Search The South Padre Island Flip Flop Foodie Blog!

Saturday, February 26, 2011


I made another batch of homemade Ricotta Cheese - but this time I used some whole milk that was on the cusp of going sour...I figured if I was putting vinegar in and making it curdle...why not?  I had two different containers of milk and some half and half and some cream...I just put it all together and followed the basic method of my previous post...same amount of liquid...just different mix-up.  I had six cups of milk products (whole, 2%, Half and Half, and Heavy Cream).  The only difference I see is it is slightly drier...but I did let it drain longer and used a finer mesh cheese cloth.  It tastes wonderful...just like fresh Ricotta should taste!

I considered making the Glazed Lemon Ricotta Cookies but I really wanted something new.  I saw Martha Stewart doing pound cakes on Martha Bakes and thought that would be I googled until I found a few pound cake recipes using Ricotta...and tweaked them enough to make it mine.  It is awesome tasting, if I do say so myself!  I elected to make a Bundt style cake instead of a loaf.  I really like that look.  Hope you like it!

Ricotta Vanilla Bean Pound Cake
1 1/2 cups of cake flour
2 1/2 teaspoons of baking powder
1 teaspoon of fine sea salt
3/4 cup unsalted butter, softened to room temperature
1 1/2 cups fresh Ricotta Cheese
1 cup of white granulated sugar
1/2 cup of light brown sugar - packed
3 large eggs - room temperature
1 vanilla bean (split and scraped)

One Recipe of Vanilla Bean Glaze (below)


Preheat your oven to 325 degrees F
Prepare a Bundt pan (butter and lightly flour - tap out excess flour).

In a medium bowl, sift together cake flour, baking powder, and salt - set aside.

In stand mixer bowl, cream the butter, well-drained ricotta, vanilla extract, and sugars on medium speed until smooth and light - about 3 minutes. Beat eggs in one at a time, scraping down the sides of the bowl afterwards...may look curdly, but it will smooth out with the dry goods. Split the vanilla bean, scrape out the seeds, and blend into the batter.

Using very sharp knife, slice the vanilla pod down the middle. 
I used the back of the knife to scrape with.
Scrape bowl again.  On low speed sift in the dry ingredients (a second sifting). Scrape down and beat until thoroughly incorporated...about 1 minute.
Batter changes from curdly to smooth with addition of dry goods

Pour batter into prepared pan, smooth surface with spatula. Gently tap to dislodge any potential bubbles in the batter. 
In the oven and ready to bake
Bake for 30 minutes, then rotate pan and bake 17-20 additional minutes until cake springs back lightly when touched in the center.  The sides should be starting to pull away from the pan and a toothpick inserted in the center should come out clean.
Sides pulled away from pan - center springs to the touch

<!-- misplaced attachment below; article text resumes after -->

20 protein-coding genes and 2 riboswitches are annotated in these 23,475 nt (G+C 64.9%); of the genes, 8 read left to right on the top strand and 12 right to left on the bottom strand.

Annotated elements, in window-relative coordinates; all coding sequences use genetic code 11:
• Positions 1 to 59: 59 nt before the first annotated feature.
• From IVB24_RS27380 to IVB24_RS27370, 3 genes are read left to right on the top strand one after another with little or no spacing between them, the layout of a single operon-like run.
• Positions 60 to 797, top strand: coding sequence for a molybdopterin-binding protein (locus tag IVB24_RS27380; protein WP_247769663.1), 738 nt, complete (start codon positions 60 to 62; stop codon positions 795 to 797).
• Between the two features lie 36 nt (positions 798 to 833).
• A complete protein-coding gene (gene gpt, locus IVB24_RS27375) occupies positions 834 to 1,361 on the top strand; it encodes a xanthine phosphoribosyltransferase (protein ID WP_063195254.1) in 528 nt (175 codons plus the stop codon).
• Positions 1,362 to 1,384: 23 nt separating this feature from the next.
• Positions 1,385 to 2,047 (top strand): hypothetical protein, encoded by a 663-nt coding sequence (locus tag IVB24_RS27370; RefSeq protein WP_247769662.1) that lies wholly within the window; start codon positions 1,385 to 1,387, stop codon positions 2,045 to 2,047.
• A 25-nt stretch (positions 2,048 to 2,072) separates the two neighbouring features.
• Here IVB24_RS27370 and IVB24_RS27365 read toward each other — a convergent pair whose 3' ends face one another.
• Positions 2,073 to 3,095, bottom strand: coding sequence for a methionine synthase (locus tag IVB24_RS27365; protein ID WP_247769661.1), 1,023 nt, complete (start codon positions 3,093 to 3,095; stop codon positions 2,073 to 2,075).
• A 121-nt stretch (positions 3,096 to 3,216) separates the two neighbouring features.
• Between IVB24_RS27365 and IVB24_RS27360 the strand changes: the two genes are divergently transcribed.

Remove from oven and cool on a rack for 15 minutes and then turn out of pan onto cooling rack.  Allow to completely cool before glazing.
Turned out after 15 minute cooling onto rack for total cool down


1 cup+ sifted Confectioner's Sugar
1 Vanilla Bean - split and scraped
1/8 to 1/4 cup Half and Half (or water if you prefer)


While cake is baking, scrape the seeds from a vanilla bean pod into 1/4 cup of Half and Half and whisk together.  (or water is fine too...just get the vanilla bean seeds all loosey goosey in the liquid)
The seeds from the bean gold...
popped the two scraped pods into a baggie of sugar
to have Vanilla Sugar when desired!
Allow to sit in refrigerator while cake bakes....makes a nice vanilla tasting creamy liquid.

black flecks are the vanilla seeds once stirred into the Half and Half

When ready to glaze the cake, whisk the vanilla milk by tablespoonful into the sifted confectioner's sugar until smooth and desired consistency. Push through strainer if you can't get all the lumps out; you want a smooth glaze.  With cake on rack over baking sheet, drizzle glaze over cake with a teaspoon - allowing it to drip down the sides.  I wanted a thin glaze to nearly coat the entire I used all the liquid.  If you'd rather "see" your drizzle, use less liquid and make a thicker glaze which will stay mostly in a ribbon-like state.

Twice glazed - took the overflow and re-poured for nice glaze coverage
If you lose a lot of the thin glaze overboard, re-pour the glaze pooled below by replacing baking sheet under cooling rack and pouring from the corner of the original baking sheet over the cake again.  Glaze will eventually soak into cake and leave a very thin sweet vanilla coating - nearly invisible but shiny.  Gently transfer to serving plate (If cake feels too flimsy for any reason when transferring, slide a cake round underneath while lifting with your largest pancake turner - or a fish turner), slice and serve! 

Yummy...ready to serve.  With ice cream, with fresh berries,
with a hot cup of coffee...ahhhh
A scoop of Blue Bell's Vanilla Bean Ice Cream would not go awry on the side... neither would fresh berries and whipped cream.  Actually, if I had some leftover ricotta, I would mix it with some powdered sugar and some vanilla and put a little dollop on the cake slice when served...that would be mighty fine. 

This is a delicious cake...moist from the ricotta, with a crumbly crumb everywhere except where the glaze soaked in...that part is more dense....and very "vanillaey"...I know that's not a word.  But it's gosh darn good and worthy of a made-up word.  Enjoy!
Bon Appetit, Y'all

No comments:

Post a Comment

Comments are moderated - you should see it within a few hours if approved! Spam or marketing comments are immediately deleted. Thank you!!!